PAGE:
3. Derrida: “An eco-nomic archive in this double sense: it keeps, it puts in reserve, it saves, but in an unnatural fashion, that is to say in making the law (nomos) or in making people respect the law. A moment ago we called it nomological. It has the force of law, of a law which is the law of the house (oikos), of the house as place, domicile, family, lineage or institution” (Archive Fever).
  4. Compare Derrida on Freud’s heritage: “I wish to speak of the impression (…) that Sigmund Freud will have made on anyone, after him (…) in his or her culture and discipline, whatever it may be, in particular philosophy, medicine, psychiatry (…) the history of texts and of discourses, political history, legal history, the history of ideas or of culture, the history of religion and religion itself, the history of institutions and of sciences, in particular the history of this institutional and scientific project called psychoanalysis. Not to mention the history of history, the history of historiography.” (Archive Fever) The question raised by Innis and Derrida, along with the great thinkers as far back as we can trace them, concerns: how far does circularity belong to truth?
  5. Derrida in ‘Archive Fever’: “Even a classical historian of science should know from the inside the content of the sciences of which he does the history. And if this content concerns in fact historiography, there is no good method or good epistemology for authorizing oneself to put it into parentheses.”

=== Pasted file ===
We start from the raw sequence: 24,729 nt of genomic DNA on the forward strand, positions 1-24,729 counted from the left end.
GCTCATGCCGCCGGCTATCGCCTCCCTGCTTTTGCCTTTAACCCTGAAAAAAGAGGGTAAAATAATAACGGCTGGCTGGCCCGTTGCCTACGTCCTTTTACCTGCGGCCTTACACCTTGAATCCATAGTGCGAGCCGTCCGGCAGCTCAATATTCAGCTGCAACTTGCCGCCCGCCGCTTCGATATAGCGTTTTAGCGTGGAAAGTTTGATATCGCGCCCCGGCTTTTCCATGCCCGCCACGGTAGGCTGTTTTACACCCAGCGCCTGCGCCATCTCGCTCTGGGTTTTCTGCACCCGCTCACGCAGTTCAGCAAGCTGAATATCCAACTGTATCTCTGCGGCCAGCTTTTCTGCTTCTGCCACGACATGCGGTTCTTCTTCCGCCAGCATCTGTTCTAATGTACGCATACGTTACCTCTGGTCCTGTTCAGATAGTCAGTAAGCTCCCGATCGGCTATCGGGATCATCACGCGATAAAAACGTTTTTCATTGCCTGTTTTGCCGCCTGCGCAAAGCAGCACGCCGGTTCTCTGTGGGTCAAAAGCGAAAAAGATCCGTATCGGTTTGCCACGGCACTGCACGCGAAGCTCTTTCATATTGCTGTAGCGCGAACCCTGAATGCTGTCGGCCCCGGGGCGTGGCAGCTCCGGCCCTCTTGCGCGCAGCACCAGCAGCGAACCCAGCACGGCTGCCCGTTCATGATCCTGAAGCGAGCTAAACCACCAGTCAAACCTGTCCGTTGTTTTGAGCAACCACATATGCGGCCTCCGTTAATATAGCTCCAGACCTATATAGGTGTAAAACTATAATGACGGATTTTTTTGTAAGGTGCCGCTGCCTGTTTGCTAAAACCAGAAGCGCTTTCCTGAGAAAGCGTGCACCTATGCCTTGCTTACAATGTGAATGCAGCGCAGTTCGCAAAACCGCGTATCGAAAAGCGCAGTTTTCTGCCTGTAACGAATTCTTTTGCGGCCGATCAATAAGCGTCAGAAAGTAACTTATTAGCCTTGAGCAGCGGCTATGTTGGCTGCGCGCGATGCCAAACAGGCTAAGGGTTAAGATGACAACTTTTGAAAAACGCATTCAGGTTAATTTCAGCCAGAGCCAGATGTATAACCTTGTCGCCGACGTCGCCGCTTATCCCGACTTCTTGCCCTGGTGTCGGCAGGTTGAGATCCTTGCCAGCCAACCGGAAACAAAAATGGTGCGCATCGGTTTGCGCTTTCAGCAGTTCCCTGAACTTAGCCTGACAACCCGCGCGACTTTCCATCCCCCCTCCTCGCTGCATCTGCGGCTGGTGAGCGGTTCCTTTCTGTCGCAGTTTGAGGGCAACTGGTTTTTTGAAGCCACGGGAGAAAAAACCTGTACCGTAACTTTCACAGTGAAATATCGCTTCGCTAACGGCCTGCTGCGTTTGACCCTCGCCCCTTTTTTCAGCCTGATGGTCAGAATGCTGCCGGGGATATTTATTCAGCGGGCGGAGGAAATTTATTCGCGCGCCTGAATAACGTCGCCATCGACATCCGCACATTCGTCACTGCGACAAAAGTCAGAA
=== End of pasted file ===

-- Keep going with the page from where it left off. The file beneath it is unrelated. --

6. Innis citing Leslie Stephen, History of English Thought in the Eighteenth Century (1876). The full passage of the scarce/vast quotations from Innis reads: “Economics implies the application of scarce means to given ends, and the vast range of social phenomena compels a similar strategy of approach.”
  7. For this limitation, and many of the others specified by Innis, consider Derrida from La Carte Postale (1980): “The day when I was talking about all these pp (private picture postcard and penny post), I was first struck by this: prepayment institutes a general equivalent which regulates the tax according to the size and weight of the support and not the number, tenor or quality of the ‘marks’, even less on what they call the meaning. It’s unjust and stupid, it’ s barbarous, even, but immensely important. Whether you put one word or one hundred in a letter, a hundred-letter word or one hundred seven-letter words, it’s the same price; it’s incomprehensible, but this principle is capable of accounting for everything.” Derrida’s ‘”accounting” here has multiple meanings of course, as does Innis’ “accountancy”.
  8. That is, it must be inquired if “the pecuniary approach” should be the measure of economics or if economics should be the measure of it.
  9. That is, “the pecuniary approach” brings everything into its net, not only economics. This is particularly perverse where the figure of economics as a social science is taken to ground what in fact grounds all the social sciences, “the influence of the Greeks”. Innis’ citation is taken from A. S. Collins, The Profession of Letters: A Study of the Relation of Author to Patron, Publisher, and Public, 1780-I832 (1928).